In the spirit of bringing holiday cheer as far as into this new year as possible, I wanted to highlight a group whose local volunteers I have recently learned from and lobbied with on climate action issues. The Audubon Society wraps up its 110th Christmas Bird Count today, demonstrating that despite the over-professionalization and specialization of technical roles, ordinary citizens are still empowered to use their everyday skills and local knowledge for the common good. It's not just for the birds.
From December 14, 2009 through January 5, 2010, tens of thousands of volunteers throughout the Americas took part in an adventure that has become a family tradition among generations. Families and students, birders and scientists, armed with binoculars, bird guides and checklists go out on an annual mission - often before dawn.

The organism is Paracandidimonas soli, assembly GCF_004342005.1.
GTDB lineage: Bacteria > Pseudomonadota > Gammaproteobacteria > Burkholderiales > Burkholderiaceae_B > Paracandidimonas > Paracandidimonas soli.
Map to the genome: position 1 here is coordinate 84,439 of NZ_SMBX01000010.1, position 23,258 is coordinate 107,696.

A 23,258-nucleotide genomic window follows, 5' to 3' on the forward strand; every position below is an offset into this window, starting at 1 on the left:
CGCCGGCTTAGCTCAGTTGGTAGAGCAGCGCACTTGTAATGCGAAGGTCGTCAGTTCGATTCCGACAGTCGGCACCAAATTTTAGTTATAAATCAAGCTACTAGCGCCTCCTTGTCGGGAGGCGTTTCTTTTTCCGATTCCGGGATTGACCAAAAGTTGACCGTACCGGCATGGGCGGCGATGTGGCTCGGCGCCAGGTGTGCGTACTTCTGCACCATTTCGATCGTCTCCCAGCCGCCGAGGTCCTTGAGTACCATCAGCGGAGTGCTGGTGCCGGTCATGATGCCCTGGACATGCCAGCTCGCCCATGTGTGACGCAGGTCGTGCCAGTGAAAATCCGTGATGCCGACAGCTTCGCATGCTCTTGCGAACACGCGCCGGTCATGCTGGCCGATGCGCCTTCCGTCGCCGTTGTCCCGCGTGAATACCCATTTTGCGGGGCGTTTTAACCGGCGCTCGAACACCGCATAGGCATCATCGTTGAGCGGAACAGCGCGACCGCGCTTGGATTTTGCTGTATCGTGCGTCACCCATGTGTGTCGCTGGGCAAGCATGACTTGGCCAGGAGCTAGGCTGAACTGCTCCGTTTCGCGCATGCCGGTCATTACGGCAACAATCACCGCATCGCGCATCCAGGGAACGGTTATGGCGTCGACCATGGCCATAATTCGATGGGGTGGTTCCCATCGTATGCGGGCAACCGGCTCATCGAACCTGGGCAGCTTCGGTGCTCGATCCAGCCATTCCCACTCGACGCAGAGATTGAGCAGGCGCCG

For over one hundred years, citizen scientists have braved snow, wind, and rain to take part in the Christmas Bird Count, making an enormous contribution to conservation. Audubon and other organizations use data collected in this longest-running wildlife census to assess the health of bird populations and to guide conservation action.
From feeder-watchers and field observers to count compilers and regional editors, everyone who takes part in the Christmas Bird Count does it for love of birds, the excitement of friendly competition, and with the knowledge that their efforts are making a difference for science and bird conservation. To learn more about what the birds are telling us about climate change, see the latest report, "Birds and Climate Change: Ecological Disruption in Motion."